They're using things like guided imagination with people who aren't remembering what the therapist thinks the person should be remembering, or sexualize dream interpretation. Sometimes they're using hypnosis or they're exposing people to other people's memories, as happens in group therapy. Or they're plying patients with false information. They don't-- I mean, the new high tech way to do this in the experiments is to manipulate memory with doctored photographs. We agree the therapists don't seem to be using that technique right now.
I'll just say a word about the doctored photographs. There was a really nice study done by a group in New Zealand where they took a photograph of the subject when the subject was a kid with his father, let's say, Photoshopped it into a hot air balloon ride, and presented this doctored photo to experimental subjects, and asked them to try to recall the experience. And viewing the doctored photograph led to about half of the subjects starting to remember all or part of this time in the hot air balloon ride that had been totally made up through the doctored photo.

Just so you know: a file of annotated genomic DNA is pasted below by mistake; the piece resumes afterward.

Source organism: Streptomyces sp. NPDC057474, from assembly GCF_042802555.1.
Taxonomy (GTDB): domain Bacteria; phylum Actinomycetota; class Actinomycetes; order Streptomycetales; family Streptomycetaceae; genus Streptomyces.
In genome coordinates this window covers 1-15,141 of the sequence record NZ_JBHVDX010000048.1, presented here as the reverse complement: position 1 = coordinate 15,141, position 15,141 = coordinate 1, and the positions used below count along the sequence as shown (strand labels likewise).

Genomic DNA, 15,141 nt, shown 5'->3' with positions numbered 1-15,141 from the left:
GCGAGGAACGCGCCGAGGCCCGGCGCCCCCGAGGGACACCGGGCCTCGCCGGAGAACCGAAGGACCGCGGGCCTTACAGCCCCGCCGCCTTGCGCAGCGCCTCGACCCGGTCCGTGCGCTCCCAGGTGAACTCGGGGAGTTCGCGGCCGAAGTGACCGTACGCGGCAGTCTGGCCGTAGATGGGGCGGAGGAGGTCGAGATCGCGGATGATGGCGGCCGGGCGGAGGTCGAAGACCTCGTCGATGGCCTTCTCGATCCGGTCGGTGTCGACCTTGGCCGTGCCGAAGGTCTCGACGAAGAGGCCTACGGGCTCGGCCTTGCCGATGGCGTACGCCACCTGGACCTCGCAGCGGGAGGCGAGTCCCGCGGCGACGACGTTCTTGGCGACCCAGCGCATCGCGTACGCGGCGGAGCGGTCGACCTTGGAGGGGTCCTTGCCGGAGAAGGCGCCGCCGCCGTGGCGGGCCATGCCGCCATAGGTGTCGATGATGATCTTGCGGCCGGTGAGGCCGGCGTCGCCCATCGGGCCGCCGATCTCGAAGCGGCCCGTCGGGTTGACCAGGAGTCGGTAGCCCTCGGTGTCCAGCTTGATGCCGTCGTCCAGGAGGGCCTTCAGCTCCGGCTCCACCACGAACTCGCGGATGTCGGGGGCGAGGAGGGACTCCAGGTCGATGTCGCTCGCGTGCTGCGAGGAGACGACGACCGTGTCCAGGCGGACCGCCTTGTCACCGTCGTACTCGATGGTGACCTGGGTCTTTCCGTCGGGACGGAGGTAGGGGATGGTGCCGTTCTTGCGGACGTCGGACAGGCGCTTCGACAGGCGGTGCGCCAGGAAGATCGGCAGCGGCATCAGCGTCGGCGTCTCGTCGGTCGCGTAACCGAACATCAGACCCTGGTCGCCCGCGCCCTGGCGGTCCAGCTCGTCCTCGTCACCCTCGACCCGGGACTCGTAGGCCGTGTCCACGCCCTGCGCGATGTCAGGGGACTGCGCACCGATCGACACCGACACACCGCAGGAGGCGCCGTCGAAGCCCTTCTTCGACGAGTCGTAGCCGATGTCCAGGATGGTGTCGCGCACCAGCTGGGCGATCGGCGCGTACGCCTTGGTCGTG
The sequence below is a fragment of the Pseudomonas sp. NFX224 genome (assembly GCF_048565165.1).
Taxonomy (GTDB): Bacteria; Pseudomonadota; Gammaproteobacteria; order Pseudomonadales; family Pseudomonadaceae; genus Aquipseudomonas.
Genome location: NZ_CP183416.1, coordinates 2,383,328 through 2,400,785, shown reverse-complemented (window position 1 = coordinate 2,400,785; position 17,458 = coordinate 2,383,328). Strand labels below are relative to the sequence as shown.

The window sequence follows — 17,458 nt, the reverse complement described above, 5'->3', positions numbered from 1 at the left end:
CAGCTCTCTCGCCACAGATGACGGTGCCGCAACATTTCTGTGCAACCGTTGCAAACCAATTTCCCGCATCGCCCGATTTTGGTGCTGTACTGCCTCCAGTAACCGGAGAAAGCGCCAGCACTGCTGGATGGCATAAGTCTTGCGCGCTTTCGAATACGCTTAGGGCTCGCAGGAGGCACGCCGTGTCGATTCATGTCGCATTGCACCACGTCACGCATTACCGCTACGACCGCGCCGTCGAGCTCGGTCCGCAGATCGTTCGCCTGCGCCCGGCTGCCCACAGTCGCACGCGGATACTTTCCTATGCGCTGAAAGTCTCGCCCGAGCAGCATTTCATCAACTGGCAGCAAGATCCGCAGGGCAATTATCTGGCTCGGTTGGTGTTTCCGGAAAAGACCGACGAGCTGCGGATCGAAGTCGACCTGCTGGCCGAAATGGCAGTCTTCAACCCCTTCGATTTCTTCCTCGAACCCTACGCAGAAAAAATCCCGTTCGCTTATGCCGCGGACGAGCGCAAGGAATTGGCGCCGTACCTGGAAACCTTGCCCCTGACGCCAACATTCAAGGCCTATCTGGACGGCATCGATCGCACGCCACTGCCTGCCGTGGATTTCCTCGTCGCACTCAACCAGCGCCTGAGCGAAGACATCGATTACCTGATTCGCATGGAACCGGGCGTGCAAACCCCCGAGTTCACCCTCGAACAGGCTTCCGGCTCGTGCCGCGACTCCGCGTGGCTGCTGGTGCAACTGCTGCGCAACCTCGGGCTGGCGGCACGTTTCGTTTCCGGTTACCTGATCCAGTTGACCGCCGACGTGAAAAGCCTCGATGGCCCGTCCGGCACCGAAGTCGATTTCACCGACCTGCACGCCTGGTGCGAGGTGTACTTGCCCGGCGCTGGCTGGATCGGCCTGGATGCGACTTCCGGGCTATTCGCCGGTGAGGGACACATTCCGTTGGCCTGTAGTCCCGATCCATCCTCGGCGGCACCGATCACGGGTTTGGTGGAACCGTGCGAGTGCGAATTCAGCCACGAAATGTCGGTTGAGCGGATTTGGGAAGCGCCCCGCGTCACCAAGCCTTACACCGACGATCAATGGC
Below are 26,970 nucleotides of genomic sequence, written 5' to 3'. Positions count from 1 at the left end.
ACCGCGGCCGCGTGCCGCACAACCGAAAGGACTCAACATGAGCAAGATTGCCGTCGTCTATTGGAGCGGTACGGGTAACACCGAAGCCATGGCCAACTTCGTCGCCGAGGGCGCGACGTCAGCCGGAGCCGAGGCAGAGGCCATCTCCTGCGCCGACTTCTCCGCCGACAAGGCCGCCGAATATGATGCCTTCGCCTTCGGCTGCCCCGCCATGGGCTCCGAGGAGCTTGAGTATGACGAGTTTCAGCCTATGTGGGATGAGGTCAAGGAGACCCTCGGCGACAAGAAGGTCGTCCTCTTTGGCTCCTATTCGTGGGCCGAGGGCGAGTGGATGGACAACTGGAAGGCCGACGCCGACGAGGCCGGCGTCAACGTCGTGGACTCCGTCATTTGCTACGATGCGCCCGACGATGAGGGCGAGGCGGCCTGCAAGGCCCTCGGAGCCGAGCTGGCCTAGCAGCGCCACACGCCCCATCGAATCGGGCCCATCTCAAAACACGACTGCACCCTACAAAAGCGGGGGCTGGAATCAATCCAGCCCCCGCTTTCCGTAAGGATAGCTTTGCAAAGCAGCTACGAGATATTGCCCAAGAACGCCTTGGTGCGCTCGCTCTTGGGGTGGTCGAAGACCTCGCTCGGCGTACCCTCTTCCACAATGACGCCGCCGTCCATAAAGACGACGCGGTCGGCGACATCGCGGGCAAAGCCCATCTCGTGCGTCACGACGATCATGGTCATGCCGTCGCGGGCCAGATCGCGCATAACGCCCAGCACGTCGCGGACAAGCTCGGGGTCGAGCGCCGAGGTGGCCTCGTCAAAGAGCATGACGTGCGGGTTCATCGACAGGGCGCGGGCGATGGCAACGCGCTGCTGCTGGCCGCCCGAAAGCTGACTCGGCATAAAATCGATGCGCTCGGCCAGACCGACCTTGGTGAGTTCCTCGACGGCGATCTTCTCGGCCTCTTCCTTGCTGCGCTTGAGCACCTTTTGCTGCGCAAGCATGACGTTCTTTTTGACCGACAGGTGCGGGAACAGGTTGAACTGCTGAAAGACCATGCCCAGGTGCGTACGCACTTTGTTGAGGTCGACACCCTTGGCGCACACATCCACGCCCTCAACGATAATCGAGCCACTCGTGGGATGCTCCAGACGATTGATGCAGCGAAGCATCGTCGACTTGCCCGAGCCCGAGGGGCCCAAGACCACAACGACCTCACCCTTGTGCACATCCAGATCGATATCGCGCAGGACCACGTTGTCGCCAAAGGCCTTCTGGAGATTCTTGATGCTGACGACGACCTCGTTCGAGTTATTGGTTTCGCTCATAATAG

And Slate.com got very interested in doctored photographs as a way to manipulate memory. They did a long article called "The Memory Doctor," and in anticipation of publishing this article online, they did an experiment with their readers. So they presented readers with political photographs. Here's a photograph of our president shaking the hand of the former president of Iran. And they asked people, do you remember seeing this photo when it came out in the news and what do you remember about it?
Do you remember this photo when the famous baseball player Roger Clemens was visiting George Bush at his ranch on vacation during Hurricane Katrina? Remember that? Well, lots of people said, yeah, I remember that. They couldn't have, because it was created with Photoshop. So somebody else was visiting Bush, but Clemens' photo was Photoshopped into the photo.